Chandrakantaraj Urs, J.
1. Petitioner Hindustan Aeronautics Limited is an assessee under the IT Act, 1961, (hereinafter referred to as the Act.)
2. For the asst. yr. 1970-71 relating to the financial year ending 31-3-1969, the petitioner filed an appeal before the AAC of It against the assessment order of the ITO. The appeal was on several grounds relating to several aspects of the assessment order with which the assessee was aggrieved. The appeal came to be partly allowed and partly disallowed by the AAC by his order dt. 27-10-1976. Petitioner assessee filed an appeal against the order of the AAC, to the extent the appeal was disallowed, before the Tribunal at Bangalore. The appeal before the Tribunal came to be withdrawn with the permission of the Tribunal on 9-5-1977 and on 17-5-1977 a revision application came to the filed u/s 264 of the Act before the CIT, Karnataka, Bangalore the respondent herein - against the order of the AAC to the extent the assessee petitioner was dissatisfied with that order. In the meanwhile the Department had filed an appeal before the Tribunal against the order of the AAC in so far as related to some aspects of the success of the assessee. That appeal of the Department came to be dismissed by the Tribunal on 28-3-1978. The respondent - Commr. by his order dt. 22-12-1978, having regard the Ruling of Kerala High Court in the case of Mohammed Haneef v. ITO, Quilion and others (1973) Tax 645 (Ker) dismissed the revision petition of the assesses-petitioner as not competent and maintainable. Having no other alternative remedy, the petitioner has approached this Court u/Art. 226 of the Constitution for redress.
3. It is petitioner's contention that sub-s. 4(c) of s. 264 of the Act is no bar for the assessee to maintain a revision petition against the order of the AAC in so far as it affects the assessee even though the Department may subject that order in so far as it favours the assessee to an appeal before the Tribunal not with standing the decision of the Kerala High Court in Mohammed Haneef's case which has not laid down the correct law in regard to scope and ambit of revisional power of the Commr. u/s 264 of the Act.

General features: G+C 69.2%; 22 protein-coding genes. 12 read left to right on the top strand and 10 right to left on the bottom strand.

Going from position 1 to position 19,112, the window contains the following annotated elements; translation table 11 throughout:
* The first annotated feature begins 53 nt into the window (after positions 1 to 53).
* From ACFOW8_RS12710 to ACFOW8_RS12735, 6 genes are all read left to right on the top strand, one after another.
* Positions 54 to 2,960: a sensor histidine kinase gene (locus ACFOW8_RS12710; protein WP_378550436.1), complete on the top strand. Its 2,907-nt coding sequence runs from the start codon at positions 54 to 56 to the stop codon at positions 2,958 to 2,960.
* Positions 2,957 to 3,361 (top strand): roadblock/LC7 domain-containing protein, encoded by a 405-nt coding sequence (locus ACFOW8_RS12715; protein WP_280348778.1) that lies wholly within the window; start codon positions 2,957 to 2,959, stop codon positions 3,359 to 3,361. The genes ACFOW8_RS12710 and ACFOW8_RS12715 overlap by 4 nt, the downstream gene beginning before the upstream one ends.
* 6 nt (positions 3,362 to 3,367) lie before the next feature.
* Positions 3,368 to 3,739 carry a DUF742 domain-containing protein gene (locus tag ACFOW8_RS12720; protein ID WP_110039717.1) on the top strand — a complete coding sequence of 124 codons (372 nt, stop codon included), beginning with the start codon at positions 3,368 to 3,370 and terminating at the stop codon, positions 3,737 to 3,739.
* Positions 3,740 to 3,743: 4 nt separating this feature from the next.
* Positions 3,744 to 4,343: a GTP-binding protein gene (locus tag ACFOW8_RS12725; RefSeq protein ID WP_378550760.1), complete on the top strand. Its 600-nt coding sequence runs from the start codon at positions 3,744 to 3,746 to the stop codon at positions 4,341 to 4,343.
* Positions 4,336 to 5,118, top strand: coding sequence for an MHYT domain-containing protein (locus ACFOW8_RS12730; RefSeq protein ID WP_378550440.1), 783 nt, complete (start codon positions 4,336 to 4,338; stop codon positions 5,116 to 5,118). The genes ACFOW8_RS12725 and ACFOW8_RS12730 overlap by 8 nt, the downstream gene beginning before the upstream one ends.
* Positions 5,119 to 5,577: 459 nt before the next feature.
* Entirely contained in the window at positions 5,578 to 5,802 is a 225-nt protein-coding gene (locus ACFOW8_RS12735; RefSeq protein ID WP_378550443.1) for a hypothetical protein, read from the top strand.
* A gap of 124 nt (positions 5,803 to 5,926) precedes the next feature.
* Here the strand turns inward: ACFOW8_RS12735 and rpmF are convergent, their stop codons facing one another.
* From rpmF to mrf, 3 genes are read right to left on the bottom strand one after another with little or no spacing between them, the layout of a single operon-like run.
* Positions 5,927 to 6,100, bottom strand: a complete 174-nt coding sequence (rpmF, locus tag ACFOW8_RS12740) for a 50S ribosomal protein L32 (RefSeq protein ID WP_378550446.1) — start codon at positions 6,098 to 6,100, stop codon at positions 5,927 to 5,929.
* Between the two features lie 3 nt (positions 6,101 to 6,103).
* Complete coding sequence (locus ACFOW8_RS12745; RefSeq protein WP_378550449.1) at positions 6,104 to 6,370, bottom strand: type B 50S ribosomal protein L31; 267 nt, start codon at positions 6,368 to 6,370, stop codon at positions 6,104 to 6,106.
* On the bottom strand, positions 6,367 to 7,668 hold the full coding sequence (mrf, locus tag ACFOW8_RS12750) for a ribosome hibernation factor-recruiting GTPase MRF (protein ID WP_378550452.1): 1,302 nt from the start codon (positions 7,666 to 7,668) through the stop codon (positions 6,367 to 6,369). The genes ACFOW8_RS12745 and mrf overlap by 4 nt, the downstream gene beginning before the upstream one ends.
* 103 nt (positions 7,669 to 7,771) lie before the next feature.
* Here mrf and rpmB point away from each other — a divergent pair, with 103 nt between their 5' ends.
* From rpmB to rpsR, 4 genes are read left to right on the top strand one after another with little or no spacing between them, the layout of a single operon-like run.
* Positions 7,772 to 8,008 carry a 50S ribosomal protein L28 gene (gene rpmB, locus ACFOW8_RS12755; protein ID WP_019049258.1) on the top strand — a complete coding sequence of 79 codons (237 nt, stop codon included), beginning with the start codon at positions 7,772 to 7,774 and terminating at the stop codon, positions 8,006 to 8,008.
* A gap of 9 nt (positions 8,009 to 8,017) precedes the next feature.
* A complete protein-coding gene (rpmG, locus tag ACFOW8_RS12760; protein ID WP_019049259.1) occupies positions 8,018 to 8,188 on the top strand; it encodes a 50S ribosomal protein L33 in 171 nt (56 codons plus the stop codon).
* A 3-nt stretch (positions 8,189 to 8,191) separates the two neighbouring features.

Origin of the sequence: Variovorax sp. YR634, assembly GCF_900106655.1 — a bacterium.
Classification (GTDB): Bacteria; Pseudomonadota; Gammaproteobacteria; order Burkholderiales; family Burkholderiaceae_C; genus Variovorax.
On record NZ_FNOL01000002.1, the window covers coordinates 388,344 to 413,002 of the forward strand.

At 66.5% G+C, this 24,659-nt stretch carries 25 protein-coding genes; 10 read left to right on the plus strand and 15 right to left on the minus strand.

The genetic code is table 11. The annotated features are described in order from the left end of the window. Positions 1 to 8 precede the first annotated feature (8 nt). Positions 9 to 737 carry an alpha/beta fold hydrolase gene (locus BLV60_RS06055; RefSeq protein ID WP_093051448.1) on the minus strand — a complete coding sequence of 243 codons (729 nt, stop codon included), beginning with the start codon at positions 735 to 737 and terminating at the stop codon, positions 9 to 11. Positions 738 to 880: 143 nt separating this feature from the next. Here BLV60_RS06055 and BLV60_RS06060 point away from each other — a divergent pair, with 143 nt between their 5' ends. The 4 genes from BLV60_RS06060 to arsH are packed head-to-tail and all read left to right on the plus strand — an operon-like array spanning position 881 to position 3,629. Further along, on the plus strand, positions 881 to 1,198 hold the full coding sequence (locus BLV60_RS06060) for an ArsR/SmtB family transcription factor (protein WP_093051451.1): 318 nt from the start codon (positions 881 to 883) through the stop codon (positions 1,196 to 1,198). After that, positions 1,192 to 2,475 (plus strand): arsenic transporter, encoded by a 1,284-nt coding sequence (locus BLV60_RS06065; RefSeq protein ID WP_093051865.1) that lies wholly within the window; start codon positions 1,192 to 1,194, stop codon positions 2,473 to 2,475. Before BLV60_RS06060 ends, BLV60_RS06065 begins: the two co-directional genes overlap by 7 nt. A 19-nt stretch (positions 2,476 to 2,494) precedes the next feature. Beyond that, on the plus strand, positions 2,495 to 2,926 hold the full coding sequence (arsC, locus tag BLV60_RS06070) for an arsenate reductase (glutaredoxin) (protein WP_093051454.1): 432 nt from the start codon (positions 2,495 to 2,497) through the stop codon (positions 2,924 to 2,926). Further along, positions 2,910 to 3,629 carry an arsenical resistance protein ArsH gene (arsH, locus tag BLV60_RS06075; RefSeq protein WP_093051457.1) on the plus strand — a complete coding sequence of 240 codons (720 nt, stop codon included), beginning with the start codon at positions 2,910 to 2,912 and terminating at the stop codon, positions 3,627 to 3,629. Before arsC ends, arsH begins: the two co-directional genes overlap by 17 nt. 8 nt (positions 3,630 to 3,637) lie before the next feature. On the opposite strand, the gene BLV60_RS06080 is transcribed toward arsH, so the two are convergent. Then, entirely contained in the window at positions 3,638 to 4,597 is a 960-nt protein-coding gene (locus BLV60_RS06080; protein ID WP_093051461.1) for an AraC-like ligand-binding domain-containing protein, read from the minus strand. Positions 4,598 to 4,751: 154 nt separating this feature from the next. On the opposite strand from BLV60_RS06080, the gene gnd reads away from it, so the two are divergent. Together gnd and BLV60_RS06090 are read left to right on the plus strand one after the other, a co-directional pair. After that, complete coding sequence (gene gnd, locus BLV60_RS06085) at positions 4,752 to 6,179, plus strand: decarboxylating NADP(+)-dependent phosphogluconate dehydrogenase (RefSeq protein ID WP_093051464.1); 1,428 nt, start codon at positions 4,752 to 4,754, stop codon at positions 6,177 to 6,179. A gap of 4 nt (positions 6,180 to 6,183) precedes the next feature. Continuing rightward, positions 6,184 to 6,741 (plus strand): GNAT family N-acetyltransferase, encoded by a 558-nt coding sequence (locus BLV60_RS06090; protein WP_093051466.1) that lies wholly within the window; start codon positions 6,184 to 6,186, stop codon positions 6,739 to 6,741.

4. It is also petitioner's contention, it was denied an opportunity hearing on 20-11-1978 and had it been given then it would have brought to the notice of the respondent - Commr. the circular instructions of the CBDT hearing F. No. 6/52/68-ITJ dt. 30-7-1970 which clearly explained that a Departmental appeal to the Tribunal against an assessment order would not deprive the assessee of his right to move the Commr. u/s 264 of the Act and the said instruction being binding in nature on the Commr. he had wrongfully declined to exercise his jurisdiction.
5. In so far as the first of the contention is concerned, Shri G. Sarangan ld. Counsel for the petitioner has analysed the language of the provisions of s. 264 of the Act and submitted that the words, 'assessment order' occurring in sub-s. 4(c) of s. 264 of the Act should be read down or read restrictedly to mean and include that part of an assessment order which is made the subject of appeal before the Commr. (Appeals) or the Tribunal. He has emphasised the scheme of appeals and revision in the Act and has advanced forceful arguments to demonstrate that the decision of the Kerala High Court in Mohammed Haneef's case has not correctly laid down the law. But the Kerala High Court explained the scope of sub-s. 4 (c) of s. 264 of the Act following a Division Bench Ruling of the Madras High Court in the case of C. Gnanasundara Nayagar v. CIT, Madras (1961) 41 ITR 375 . In the said case the ld. Judges were construing s. 33A(2) of the IT Act, 1923 corresponding to s. 264 of the Act.